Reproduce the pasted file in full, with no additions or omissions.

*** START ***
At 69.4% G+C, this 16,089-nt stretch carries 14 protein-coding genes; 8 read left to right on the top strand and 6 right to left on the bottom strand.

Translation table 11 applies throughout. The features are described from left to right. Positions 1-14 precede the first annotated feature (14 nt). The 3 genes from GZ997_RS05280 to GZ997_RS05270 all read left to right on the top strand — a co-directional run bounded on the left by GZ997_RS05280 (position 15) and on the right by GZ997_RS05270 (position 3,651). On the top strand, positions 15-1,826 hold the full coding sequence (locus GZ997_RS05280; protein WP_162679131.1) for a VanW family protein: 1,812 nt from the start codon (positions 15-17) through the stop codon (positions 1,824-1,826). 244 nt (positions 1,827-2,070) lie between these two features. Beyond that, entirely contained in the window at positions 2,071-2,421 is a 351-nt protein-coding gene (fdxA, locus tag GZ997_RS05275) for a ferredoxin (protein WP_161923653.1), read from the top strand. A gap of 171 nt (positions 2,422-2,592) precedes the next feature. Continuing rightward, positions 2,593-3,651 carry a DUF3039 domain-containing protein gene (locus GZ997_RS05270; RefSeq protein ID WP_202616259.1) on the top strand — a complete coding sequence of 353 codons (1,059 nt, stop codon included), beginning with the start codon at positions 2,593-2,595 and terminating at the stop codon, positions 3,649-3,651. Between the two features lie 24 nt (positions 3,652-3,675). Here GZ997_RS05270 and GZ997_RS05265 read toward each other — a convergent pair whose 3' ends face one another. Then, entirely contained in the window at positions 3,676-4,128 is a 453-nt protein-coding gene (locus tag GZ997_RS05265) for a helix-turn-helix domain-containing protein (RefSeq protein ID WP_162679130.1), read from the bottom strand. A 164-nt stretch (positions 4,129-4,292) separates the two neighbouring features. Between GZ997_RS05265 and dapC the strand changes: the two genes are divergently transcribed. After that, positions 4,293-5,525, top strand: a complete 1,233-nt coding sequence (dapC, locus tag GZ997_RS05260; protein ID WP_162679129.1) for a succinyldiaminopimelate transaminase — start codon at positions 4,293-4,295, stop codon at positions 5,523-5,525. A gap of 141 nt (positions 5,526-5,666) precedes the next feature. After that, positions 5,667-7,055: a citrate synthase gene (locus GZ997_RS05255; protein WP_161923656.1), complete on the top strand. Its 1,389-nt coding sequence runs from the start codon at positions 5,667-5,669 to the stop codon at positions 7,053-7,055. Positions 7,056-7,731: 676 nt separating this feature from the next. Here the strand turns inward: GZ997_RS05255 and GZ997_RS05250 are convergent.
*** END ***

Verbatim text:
At 69.4% G+C, this 16,089-nt stretch carries 14 protein-coding genes; 8 read left to right on the top strand and 6 right to left on the bottom strand.

Translation table 11 applies throughout. The features are described from left to right. Positions 1-14 precede the first annotated feature (14 nt). The 3 genes from GZ997_RS05280 to GZ997_RS05270 all read left to right on the top strand — a co-directional run bounded on the left by GZ997_RS05280 (position 15) and on the right by GZ997_RS05270 (position 3,651). On the top strand, positions 15-1,826 hold the full coding sequence (locus GZ997_RS05280; protein WP_162679131.1) for a VanW family protein: 1,812 nt from the start codon (positions 15-17) through the stop codon (positions 1,824-1,826). 244 nt (positions 1,827-2,070) lie between these two features. Beyond that, entirely contained in the window at positions 2,071-2,421 is a 351-nt protein-coding gene (fdxA, locus tag GZ997_RS05275) for a ferredoxin (protein WP_161923653.1), read from the top strand. A gap of 171 nt (positions 2,422-2,592) precedes the next feature. Continuing rightward, positions 2,593-3,651 carry a DUF3039 domain-containing protein gene (locus GZ997_RS05270; RefSeq protein ID WP_202616259.1) on the top strand — a complete coding sequence of 353 codons (1,059 nt, stop codon included), beginning with the start codon at positions 2,593-2,595 and terminating at the stop codon, positions 3,649-3,651. Between the two features lie 24 nt (positions 3,652-3,675). Here GZ997_RS05270 and GZ997_RS05265 read toward each other — a convergent pair whose 3' ends face one another. Then, entirely contained in the window at positions 3,676-4,128 is a 453-nt protein-coding gene (locus tag GZ997_RS05265) for a helix-turn-helix domain-containing protein (RefSeq protein ID WP_162679130.1), read from the bottom strand. A 164-nt stretch (positions 4,129-4,292) separates the two neighbouring features. Between GZ997_RS05265 and dapC the strand changes: the two genes are divergently transcribed. After that, positions 4,293-5,525, top strand: a complete 1,233-nt coding sequence (dapC, locus tag GZ997_RS05260; protein ID WP_162679129.1) for a succinyldiaminopimelate transaminase — start codon at positions 4,293-4,295, stop codon at positions 5,523-5,525. A gap of 141 nt (positions 5,526-5,666) precedes the next feature. After that, positions 5,667-7,055: a citrate synthase gene (locus GZ997_RS05255; protein WP_161923656.1), complete on the top strand. Its 1,389-nt coding sequence runs from the start codon at positions 5,667-5,669 to the stop codon at positions 7,053-7,055. Positions 7,056-7,731: 676 nt separating this feature from the next. Here the strand turns inward: GZ997_RS05255 and GZ997_RS05250 are convergent.